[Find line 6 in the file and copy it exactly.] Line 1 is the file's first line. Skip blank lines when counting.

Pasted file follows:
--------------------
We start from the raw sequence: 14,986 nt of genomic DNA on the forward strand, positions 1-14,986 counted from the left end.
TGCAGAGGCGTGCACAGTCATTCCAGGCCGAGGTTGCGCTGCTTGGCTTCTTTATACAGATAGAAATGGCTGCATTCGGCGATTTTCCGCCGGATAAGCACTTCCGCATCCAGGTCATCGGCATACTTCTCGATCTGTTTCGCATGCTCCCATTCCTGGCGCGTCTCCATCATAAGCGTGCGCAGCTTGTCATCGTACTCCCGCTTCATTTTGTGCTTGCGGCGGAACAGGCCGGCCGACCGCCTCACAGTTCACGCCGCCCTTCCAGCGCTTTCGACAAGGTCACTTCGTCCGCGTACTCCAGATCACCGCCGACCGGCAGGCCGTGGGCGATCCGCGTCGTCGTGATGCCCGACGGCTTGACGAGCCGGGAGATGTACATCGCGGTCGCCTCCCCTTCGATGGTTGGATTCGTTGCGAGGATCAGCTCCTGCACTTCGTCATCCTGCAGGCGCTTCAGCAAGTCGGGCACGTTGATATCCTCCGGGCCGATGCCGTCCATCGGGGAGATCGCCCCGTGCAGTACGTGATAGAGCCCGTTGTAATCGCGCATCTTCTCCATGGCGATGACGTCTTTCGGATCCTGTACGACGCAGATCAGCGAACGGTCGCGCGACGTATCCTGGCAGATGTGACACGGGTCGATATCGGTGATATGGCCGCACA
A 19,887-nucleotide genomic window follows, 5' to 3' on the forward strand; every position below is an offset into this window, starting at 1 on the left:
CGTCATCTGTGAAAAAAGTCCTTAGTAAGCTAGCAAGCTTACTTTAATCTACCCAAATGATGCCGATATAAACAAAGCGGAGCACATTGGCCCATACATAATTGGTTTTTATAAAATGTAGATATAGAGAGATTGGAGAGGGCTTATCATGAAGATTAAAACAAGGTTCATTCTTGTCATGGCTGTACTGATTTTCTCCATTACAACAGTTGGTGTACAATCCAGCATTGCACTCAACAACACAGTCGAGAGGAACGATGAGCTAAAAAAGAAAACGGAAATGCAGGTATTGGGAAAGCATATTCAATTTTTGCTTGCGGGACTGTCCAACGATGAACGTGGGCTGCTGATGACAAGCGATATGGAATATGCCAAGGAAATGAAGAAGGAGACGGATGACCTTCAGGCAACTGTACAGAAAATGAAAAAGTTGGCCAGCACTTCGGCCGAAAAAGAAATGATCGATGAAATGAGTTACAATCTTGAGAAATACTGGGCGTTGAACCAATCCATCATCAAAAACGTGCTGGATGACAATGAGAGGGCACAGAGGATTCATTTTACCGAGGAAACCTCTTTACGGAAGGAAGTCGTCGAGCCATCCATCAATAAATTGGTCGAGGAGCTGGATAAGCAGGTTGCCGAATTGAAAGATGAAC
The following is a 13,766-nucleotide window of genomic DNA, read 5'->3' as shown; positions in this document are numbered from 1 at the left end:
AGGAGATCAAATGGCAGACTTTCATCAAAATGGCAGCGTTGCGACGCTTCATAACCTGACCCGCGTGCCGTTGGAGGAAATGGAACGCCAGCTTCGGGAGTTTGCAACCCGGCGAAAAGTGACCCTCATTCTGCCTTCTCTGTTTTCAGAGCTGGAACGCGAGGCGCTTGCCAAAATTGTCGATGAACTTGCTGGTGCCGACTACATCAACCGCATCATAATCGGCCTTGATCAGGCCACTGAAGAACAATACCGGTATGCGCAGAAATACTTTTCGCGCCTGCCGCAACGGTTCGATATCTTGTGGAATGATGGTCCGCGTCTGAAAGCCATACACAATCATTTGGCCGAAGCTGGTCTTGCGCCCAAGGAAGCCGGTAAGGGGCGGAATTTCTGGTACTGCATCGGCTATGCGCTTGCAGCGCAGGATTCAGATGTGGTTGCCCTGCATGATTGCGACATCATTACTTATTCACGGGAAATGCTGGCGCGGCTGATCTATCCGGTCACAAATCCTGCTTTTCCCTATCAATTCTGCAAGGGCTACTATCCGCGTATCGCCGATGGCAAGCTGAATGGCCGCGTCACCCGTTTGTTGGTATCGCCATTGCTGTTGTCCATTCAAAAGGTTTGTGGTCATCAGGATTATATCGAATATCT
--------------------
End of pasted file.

AGGAGATCAAATGGCAGACTTTCATCAAAATGGCAGCGTTGCGACGCTTCATAACCTGACCCGCGTGCCGTTGGAGGAAATGGAACGCCAGCTTCGGGAGTTTGCAACCCGGCGAAAAGTGACCCTCATTCTGCCTTCTCTGTTTTCAGAGCTGGAACGCGAGGCGCTTGCCAAAATTGTCGATGAACTTGCTGGTGCCGACTACATCAACCGCATCATAATCGGCCTTGATCAGGCCACTGAAGAACAATACCGGTATGCGCAGAAATACTTTTCGCGCCTGCCGCAACGGTTCGATATCTTGTGGAATGATGGTCCGCGTCTGAAAGCCATACACAATCATTTGGCCGAAGCTGGTCTTGCGCCCAAGGAAGCCGGTAAGGGGCGGAATTTCTGGTACTGCATCGGCTATGCGCTTGCAGCGCAGGATTCAGATGTGGTTGCCCTGCATGATTGCGACATCATTACTTATTCACGGGAAATGCTGGCGCGGCTGATCTATCCGGTCACAAATCCTGCTTTTCCCTATCAATTCTGCAAGGGCTACTATCCGCGTATCGCCGATGGCAAGCTGAATGGCCGCGTCACCCGTTTGTTGGTATCGCCATTGCTGTTGTCCATTCAAAAGGTTTGTGGTCATCAGGATTATATCGAATATCT